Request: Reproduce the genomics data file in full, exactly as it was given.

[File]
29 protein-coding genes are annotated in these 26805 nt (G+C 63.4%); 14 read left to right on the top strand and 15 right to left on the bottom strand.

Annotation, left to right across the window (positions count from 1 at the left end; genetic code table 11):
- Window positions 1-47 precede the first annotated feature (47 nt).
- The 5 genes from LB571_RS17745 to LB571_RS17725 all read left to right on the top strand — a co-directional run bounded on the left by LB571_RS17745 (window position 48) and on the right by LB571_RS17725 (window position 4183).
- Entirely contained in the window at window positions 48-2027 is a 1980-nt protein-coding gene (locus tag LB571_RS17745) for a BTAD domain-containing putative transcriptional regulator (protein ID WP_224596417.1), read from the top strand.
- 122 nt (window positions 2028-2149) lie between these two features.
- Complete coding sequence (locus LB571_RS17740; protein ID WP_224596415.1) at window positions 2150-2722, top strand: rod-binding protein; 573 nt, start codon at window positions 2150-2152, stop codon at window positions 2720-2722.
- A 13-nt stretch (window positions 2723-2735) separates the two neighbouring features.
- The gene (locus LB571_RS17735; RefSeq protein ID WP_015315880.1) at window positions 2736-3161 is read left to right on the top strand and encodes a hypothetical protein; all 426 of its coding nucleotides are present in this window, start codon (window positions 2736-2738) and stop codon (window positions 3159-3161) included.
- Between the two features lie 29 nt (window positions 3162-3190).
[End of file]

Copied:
29 protein-coding genes are annotated in these 26805 nt (G+C 63.4%); 14 read left to right on the top strand and 15 right to left on the bottom strand.

Annotation, left to right across the window (positions count from 1 at the left end; genetic code table 11):
- Window positions 1-47 precede the first annotated feature (47 nt).
- The 5 genes from LB571_RS17745 to LB571_RS17725 all read left to right on the top strand — a co-directional run bounded on the left by LB571_RS17745 (window position 48) and on the right by LB571_RS17725 (window position 4183).
- Entirely contained in the window at window positions 48-2027 is a 1980-nt protein-coding gene (locus tag LB571_RS17745) for a BTAD domain-containing putative transcriptional regulator (protein ID WP_224596417.1), read from the top strand.
- 122 nt (window positions 2028-2149) lie between these two features.
- Complete coding sequence (locus LB571_RS17740; protein ID WP_224596415.1) at window positions 2150-2722, top strand: rod-binding protein; 573 nt, start codon at window positions 2150-2152, stop codon at window positions 2720-2722.
- A 13-nt stretch (window positions 2723-2735) separates the two neighbouring features.
- The gene (locus LB571_RS17735; RefSeq protein ID WP_015315880.1) at window positions 2736-3161 is read left to right on the top strand and encodes a hypothetical protein; all 426 of its coding nucleotides are present in this window, start codon (window positions 2736-2738) and stop codon (window positions 3159-3161) included.
- Between the two features lie 29 nt (window positions 3162-3190).